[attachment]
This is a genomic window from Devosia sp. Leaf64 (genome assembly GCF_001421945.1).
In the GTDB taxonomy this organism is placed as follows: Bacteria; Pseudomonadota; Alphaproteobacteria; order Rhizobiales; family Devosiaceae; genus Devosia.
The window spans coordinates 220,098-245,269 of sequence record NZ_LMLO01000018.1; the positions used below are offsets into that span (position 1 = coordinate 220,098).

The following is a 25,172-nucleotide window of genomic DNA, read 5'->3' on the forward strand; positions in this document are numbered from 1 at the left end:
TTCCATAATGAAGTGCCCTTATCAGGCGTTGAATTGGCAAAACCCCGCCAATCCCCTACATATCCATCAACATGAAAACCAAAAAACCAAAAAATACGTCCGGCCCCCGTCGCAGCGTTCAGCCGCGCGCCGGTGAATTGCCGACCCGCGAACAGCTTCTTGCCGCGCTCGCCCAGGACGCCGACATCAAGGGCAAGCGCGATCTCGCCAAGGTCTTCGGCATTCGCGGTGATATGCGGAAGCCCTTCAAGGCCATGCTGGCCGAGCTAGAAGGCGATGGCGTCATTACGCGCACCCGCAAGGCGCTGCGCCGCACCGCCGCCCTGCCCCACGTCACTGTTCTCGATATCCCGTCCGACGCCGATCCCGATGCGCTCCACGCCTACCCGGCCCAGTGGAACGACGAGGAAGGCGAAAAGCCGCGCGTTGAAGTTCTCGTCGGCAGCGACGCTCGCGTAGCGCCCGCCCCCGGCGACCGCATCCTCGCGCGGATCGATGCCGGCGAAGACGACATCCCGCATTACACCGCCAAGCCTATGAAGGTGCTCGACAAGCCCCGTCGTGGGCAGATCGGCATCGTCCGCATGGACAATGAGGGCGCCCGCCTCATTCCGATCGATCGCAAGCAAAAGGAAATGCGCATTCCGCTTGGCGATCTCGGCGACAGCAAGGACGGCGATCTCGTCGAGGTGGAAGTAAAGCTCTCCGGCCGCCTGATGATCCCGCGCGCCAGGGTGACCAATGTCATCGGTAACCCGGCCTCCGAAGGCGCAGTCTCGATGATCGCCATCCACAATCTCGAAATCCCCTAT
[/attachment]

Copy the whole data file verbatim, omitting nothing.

This is a genomic window from Devosia sp. Leaf64 (genome assembly GCF_001421945.1).
In the GTDB taxonomy this organism is placed as follows: Bacteria; Pseudomonadota; Alphaproteobacteria; order Rhizobiales; family Devosiaceae; genus Devosia.
The window spans coordinates 220,098-245,269 of sequence record NZ_LMLO01000018.1; the positions used below are offsets into that span (position 1 = coordinate 220,098).

The following is a 25,172-nucleotide window of genomic DNA, read 5'->3' on the forward strand; positions in this document are numbered from 1 at the left end:
TTCCATAATGAAGTGCCCTTATCAGGCGTTGAATTGGCAAAACCCCGCCAATCCCCTACATATCCATCAACATGAAAACCAAAAAACCAAAAAATACGTCCGGCCCCCGTCGCAGCGTTCAGCCGCGCGCCGGTGAATTGCCGACCCGCGAACAGCTTCTTGCCGCGCTCGCCCAGGACGCCGACATCAAGGGCAAGCGCGATCTCGCCAAGGTCTTCGGCATTCGCGGTGATATGCGGAAGCCCTTCAAGGCCATGCTGGCCGAGCTAGAAGGCGATGGCGTCATTACGCGCACCCGCAAGGCGCTGCGCCGCACCGCCGCCCTGCCCCACGTCACTGTTCTCGATATCCCGTCCGACGCCGATCCCGATGCGCTCCACGCCTACCCGGCCCAGTGGAACGACGAGGAAGGCGAAAAGCCGCGCGTTGAAGTTCTCGTCGGCAGCGACGCTCGCGTAGCGCCCGCCCCCGGCGACCGCATCCTCGCGCGGATCGATGCCGGCGAAGACGACATCCCGCATTACACCGCCAAGCCTATGAAGGTGCTCGACAAGCCCCGTCGTGGGCAGATCGGCATCGTCCGCATGGACAATGAGGGCGCCCGCCTCATTCCGATCGATCGCAAGCAAAAGGAAATGCGCATTCCGCTTGGCGATCTCGGCGACAGCAAGGACGGCGATCTCGTCGAGGTGGAAGTAAAGCTCTCCGGCCGCCTGATGATCCCGCGCGCCAGGGTGACCAATGTCATCGGTAACCCGGCCTCCGAAGGCGCAGTCTCGATGATCGCCATCCACAATCTCGAAATCCCCTAT